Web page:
Yankees right fielder Bobby Abreu knew Lidle better than most Yankees. They spent the whole 2006 season together, half with the Phillies and half in the Bronx after a midseason trade. The two were friends.
But four days after the Yankees' season ended, Abreu heard the news: He wouldn't be chumming around with Lidle anymore, wouldn't be bluffing him in a game of poker and wouldn't be hearing of his flying escapades.
"It hit me very hard," Abreu said. "[The] last time I saw him, I said, 'All right, buddy, we'll see you next year.'"
Lidle died an active member on the Yankees' 40-man roster, his last start being against the Tigers in the American League Division Series. Most of his family didn't see his last start because they expected the Yankees to go deep into the playoffs.
"They said, 'We'll see them in the [AL Championship Series],' and that never happened," general manager Brian Cashman said.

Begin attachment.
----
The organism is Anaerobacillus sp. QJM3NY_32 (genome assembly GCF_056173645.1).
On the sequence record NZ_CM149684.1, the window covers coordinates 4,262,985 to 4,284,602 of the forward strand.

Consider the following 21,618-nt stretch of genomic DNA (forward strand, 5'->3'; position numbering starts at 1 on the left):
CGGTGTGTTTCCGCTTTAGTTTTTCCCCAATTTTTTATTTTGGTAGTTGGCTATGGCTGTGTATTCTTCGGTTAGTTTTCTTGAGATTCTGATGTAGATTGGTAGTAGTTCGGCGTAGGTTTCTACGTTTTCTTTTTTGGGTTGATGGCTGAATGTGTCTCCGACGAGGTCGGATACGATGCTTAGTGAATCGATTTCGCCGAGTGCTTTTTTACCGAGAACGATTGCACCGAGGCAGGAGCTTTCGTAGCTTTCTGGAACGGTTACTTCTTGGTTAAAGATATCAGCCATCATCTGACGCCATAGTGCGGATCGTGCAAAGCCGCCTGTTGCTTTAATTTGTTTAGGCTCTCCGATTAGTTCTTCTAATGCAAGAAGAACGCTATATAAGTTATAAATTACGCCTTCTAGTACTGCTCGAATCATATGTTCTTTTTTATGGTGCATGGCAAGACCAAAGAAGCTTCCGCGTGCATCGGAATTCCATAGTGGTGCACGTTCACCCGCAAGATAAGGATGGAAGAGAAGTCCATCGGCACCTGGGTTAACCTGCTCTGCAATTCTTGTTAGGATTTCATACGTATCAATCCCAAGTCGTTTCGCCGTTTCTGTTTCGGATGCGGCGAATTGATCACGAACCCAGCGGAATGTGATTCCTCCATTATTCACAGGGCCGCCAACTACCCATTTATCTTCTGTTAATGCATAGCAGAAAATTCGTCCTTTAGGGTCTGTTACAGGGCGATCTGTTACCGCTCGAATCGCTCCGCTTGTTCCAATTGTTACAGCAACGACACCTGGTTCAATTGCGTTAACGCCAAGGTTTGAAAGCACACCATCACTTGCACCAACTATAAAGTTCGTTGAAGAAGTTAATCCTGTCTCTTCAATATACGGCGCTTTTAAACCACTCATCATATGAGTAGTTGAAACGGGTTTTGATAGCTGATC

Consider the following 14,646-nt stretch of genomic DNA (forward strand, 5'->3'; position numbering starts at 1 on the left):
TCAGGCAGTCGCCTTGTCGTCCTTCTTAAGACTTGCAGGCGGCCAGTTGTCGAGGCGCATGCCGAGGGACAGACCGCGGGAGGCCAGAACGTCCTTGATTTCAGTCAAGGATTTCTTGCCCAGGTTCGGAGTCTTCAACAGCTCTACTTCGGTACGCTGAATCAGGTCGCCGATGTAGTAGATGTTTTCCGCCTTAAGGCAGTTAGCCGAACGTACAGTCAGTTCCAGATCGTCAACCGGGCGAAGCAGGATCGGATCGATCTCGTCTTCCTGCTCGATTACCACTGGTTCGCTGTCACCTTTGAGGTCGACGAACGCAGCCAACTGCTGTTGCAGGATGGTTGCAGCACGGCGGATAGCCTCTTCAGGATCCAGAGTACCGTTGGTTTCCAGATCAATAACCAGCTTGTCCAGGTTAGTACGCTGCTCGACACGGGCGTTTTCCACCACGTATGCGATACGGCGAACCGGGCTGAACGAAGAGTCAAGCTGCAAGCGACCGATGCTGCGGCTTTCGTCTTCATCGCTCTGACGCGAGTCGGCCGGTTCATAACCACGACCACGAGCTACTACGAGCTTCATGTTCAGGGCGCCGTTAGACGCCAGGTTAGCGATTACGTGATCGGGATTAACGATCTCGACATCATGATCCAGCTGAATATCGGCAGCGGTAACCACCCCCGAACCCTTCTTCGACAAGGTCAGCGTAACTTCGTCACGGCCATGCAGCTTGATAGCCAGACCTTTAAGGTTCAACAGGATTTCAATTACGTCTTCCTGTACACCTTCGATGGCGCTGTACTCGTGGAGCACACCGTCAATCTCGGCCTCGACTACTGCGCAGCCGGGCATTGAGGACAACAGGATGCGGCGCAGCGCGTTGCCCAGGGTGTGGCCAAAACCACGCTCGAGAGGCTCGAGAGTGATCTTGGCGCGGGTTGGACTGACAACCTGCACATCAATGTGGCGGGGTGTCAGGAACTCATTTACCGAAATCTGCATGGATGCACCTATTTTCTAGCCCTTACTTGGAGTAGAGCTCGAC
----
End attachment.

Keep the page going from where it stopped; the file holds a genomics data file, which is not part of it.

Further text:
Cashman remembers spotting Lidle regularly in the corner of the clubhouse last season. He would be reclining alongside ex-Yankees Sal Fasano and Craig Wilson, duking it out in "a little chess club." That was Lidle -- he enjoyed life and lived on his own terms, as Yankees center fielder Johnny Damon recalled.
Though Lidle didn't produce stellar numbers while with the Yankees -- he went 4-3 with a 5.16 ERA -- Cashman remembers two of the right-hander's crucial victories: one vs. the Blue Jays, the other against the Red Sox.
Both games were in August, and Lidle recorded two victories over 12 1/3 innings while allowing just one earned run. He struck out a combined 10 batters during those contests.
Yankees first baseman Doug Mientkiewicz held a decent line against Lidle, batting .294 in 17 at-bats with a homer, but he struck out five times in those plate appearances. Mientkiewicz never liked entering the batters box against Lidle.
"I hated it," he said. "Nasty split. Good sinker. It wasn't a day at the park. He had really, really good stuff."
Shortstop Derek Jeter never hit well against Lidle, either, recording five hits in 23 at-bats for a .217 average. The Yankees' captain remembers Lidle as a savvy pitcher who outsmarted batters with less-than-overpowering stuff, not to mention a quiet guy with a personality -- one taken away from him too soon.